Venus Express Out Of Gas; Mission Concludes, Spacecraft On Death Watch

After surviving an eight-year mission and a daring plunge into part of the atmosphere of Venus, a plucky spacecraft orbiting the hothouse planet is finished its mission, the European Space Agency declared. Venus Express can no longer communicate consistently with Earth. The spacecraft itself will fall into the atmosphere and likely be destroyed in the coming weeks.

“The available information provides evidence of the spacecraft losing attitude control,” stated Patrick Martin, ESA’s Venus Express mission manager, who added it was because the machine exhausted its fuel as controllers tried to raise it to a more stable altitude above Venus.

The demise of the mission, in a sense, began when controllers chose to bring Venus Express into the atmosphere this summer. The goal was not only to learn more about Venus, but also to get information on how future spacecraft could “surf” the atmosphere when, say, landing on the planet.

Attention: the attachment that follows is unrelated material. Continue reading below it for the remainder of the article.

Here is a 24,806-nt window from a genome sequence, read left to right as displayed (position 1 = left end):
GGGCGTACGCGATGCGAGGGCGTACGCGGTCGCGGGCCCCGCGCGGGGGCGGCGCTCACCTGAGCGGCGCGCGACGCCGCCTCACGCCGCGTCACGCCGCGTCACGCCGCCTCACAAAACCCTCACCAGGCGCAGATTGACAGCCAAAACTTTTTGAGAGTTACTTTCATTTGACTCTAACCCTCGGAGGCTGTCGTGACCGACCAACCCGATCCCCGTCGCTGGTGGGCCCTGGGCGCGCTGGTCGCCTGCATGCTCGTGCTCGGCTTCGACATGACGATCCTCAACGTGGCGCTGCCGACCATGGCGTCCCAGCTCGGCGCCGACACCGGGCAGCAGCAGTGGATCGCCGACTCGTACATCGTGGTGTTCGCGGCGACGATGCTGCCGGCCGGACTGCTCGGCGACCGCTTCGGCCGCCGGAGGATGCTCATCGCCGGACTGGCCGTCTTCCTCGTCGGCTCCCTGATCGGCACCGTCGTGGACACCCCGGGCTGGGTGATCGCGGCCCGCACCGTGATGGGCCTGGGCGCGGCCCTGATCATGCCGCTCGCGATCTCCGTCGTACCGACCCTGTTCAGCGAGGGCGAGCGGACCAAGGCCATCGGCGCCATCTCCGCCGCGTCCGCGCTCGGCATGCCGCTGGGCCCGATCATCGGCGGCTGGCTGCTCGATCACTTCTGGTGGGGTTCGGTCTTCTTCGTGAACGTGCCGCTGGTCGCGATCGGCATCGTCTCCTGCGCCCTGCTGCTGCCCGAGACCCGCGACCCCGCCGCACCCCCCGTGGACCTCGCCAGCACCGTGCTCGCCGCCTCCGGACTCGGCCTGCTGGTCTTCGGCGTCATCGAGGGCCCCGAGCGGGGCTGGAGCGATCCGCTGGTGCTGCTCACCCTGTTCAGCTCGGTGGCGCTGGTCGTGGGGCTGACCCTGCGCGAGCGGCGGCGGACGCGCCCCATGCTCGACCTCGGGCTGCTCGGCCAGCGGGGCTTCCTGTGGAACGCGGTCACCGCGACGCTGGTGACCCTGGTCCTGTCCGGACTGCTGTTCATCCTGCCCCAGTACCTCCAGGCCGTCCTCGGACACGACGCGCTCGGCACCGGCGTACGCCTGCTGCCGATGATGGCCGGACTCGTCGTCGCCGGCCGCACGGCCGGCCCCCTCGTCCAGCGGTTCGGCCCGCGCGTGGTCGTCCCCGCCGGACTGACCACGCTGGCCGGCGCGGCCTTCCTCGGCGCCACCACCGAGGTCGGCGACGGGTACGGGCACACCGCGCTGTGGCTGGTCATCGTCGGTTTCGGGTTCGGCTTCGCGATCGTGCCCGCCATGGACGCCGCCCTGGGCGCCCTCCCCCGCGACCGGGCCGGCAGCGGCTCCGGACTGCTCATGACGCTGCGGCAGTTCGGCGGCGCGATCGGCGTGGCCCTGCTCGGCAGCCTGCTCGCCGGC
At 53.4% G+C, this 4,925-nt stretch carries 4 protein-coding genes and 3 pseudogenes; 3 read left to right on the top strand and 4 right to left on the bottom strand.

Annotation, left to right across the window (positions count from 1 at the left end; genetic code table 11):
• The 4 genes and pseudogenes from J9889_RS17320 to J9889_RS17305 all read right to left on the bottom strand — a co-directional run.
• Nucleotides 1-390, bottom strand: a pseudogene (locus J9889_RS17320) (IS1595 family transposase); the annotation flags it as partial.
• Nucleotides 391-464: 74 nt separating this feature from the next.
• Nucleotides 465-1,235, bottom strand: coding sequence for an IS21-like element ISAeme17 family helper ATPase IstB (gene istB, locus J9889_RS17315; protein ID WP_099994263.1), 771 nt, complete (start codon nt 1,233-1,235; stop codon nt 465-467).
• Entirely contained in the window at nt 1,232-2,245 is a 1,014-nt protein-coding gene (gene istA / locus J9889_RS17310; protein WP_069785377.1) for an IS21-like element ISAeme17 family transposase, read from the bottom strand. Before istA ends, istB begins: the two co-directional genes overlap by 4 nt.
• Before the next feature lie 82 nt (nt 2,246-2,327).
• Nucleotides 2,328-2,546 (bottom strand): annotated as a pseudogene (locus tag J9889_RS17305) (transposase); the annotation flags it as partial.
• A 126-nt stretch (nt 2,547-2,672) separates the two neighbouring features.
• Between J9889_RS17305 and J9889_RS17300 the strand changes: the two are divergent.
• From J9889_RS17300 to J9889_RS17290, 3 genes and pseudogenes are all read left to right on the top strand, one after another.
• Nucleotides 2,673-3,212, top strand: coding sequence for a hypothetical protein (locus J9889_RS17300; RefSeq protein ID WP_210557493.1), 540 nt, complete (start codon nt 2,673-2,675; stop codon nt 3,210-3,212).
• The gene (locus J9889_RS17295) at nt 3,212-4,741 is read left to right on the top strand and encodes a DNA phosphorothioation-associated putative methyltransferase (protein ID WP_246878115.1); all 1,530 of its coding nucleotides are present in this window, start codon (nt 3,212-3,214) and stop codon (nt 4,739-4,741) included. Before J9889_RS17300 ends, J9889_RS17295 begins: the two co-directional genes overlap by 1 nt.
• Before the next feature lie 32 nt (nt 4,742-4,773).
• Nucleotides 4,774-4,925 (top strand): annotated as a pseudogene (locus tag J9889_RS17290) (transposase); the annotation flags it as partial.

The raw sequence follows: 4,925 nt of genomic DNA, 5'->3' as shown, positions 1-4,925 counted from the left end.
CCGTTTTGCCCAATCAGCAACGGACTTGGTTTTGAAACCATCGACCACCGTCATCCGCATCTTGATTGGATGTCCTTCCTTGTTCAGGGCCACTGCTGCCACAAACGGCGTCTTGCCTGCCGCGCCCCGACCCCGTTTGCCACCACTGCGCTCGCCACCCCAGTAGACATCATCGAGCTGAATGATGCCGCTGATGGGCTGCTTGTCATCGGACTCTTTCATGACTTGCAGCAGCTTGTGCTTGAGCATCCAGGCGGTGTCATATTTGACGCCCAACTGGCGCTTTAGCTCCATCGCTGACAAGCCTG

Artist’s conception of Venus Express doing an aerobraking maneuver in the atmosphere in 2014. Credit: ESA–C. Carreau

The orbit was reduced to about 130 km to 135 km (80.7 miles to 83.9 miles) above the planet at its lowest approach, which took place in earnest between June 18 and July 11. Controllers then did 15 small thruster burns, which raised the spacecraft’s minimum altitude to 460 km (286 miles).

But it wasn’t a stable orbit, with the spacecraft continuing to spiral into the planet as gravity pulled it down. ESA decided to again try raising the spacecraft’s altitude between Nov. 23 and Nov. 30, but lost consistent contact with the spacecraft Nov. 28. It appears Venus Express is out of gas, the agency said.

It’s hard to know exactly when the spacecraft will die, but it serves as a good example of how space recycling can end up making an interesting mission. The design and some of the instruments on Venus Express were based upon those used for other missions, particularly Mars Express and Rosetta. And the lessons of the spacecraft will certainly be used in future missions.

Tomorrow, we’ll run down some of the highlights of the mission.

Source: European Space Agency

Elizabeth Howell

Elizabeth Howell is the senior writer at Universe Today. She also works for Space.com, Space Exploration Network, the NASA Lunar Science Institute, NASA Astrobiology Magazine and LiveScience, among others. Career highlights include watching three shuttle launches, and going on a two-week simulated Mars expedition in rural Utah. You can follow her on Twitter @howellspace or contact her at her website.

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